Someone beat the Vikings into the North Atlantic by 500 years


The rugged coast of the Faroe islands don’t lend themselves to easy colonization. Flickr user Stig Nygaard The Faroe Islands, a remote archipelago between Scotland and Iceland, could have been inhabited 500 years earlier than was previously thought, according to a startling archaeological discovery. The islands were thought to have been colonized by the Vikings in the 9th century AD. However, dating of peat ash and barley grains has revealed that humans had actually settled there somewhere between the 4th and 6th centuries AD. The Faroes were the first stepping stone beyond the Shetland Islands for the dispersal of European people across the North Atlantic. The findings therefore allow speculation as to whether Iceland, Greenland, and even North America were reached earlier than previously thought. The Faroes are in the North Atlantic, roughly equidistant between Iceland, Norway, and the UK. Mike Church from the University of Durham said he and his research partner, Símun V. Arge from the National Museum of the Faroe Islands, had not expected to find such evidence. “Símun and myself sampled the site in 2006 to take scientific samples for environmental archaeological analysis from the medieval Viking settlement, “ he said. Read 12 remaining paragraphs | Comments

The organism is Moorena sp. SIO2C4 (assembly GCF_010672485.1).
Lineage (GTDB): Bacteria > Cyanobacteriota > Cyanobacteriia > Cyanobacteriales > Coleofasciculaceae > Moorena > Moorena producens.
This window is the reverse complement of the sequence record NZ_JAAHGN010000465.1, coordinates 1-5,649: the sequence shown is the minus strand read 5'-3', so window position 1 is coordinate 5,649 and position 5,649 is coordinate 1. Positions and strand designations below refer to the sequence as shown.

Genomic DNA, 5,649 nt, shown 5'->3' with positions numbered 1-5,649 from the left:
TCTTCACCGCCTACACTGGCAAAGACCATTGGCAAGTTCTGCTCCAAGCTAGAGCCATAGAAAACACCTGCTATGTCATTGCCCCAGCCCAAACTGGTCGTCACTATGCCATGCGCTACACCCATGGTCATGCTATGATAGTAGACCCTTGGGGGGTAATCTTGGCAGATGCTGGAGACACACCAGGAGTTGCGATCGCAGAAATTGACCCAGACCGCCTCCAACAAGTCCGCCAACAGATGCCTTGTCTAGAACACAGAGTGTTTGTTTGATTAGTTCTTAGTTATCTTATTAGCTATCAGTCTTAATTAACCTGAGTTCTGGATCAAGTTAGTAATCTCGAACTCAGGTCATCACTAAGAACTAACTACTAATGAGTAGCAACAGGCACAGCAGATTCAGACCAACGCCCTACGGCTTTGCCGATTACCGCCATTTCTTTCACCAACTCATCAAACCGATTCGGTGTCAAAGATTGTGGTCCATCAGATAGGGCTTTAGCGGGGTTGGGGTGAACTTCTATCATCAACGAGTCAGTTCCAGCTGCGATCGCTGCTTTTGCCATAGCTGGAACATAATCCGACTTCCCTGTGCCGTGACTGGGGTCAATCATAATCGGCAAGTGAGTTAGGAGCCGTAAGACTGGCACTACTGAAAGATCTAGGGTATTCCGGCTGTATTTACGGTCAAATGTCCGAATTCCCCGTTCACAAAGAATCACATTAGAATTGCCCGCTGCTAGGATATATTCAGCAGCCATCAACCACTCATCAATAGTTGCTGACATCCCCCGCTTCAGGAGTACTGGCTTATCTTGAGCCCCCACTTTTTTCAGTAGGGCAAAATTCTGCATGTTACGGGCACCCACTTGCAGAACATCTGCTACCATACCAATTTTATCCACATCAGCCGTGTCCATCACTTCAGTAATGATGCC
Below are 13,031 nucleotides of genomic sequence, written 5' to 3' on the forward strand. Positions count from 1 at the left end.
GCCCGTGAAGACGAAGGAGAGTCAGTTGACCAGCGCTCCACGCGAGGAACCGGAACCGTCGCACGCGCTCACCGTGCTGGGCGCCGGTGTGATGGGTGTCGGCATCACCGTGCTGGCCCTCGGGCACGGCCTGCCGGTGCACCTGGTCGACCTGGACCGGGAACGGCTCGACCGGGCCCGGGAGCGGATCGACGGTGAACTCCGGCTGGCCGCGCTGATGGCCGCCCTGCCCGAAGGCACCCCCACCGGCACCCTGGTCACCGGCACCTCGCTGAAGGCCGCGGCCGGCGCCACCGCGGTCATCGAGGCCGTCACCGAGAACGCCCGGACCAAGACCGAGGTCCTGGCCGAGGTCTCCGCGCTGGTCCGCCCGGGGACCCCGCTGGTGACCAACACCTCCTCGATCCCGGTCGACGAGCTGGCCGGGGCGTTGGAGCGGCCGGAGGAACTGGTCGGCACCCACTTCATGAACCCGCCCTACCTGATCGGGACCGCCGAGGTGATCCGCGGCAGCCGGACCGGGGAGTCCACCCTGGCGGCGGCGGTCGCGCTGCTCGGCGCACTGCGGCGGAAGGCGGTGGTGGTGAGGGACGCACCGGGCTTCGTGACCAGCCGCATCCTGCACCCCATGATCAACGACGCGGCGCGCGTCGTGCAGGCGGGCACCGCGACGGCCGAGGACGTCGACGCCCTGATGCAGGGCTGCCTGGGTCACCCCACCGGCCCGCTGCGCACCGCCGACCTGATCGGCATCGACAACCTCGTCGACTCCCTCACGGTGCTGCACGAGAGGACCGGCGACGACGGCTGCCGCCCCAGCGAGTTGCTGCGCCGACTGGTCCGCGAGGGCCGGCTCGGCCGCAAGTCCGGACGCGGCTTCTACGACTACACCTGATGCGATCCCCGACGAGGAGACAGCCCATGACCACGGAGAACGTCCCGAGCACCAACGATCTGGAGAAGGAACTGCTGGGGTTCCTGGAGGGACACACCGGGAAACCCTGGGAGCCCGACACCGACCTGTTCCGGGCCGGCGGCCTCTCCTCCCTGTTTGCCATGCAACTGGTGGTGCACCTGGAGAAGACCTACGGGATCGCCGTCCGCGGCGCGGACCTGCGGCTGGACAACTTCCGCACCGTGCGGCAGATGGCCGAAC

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Someone beat the Vikings into the North Atlantic by 500 years


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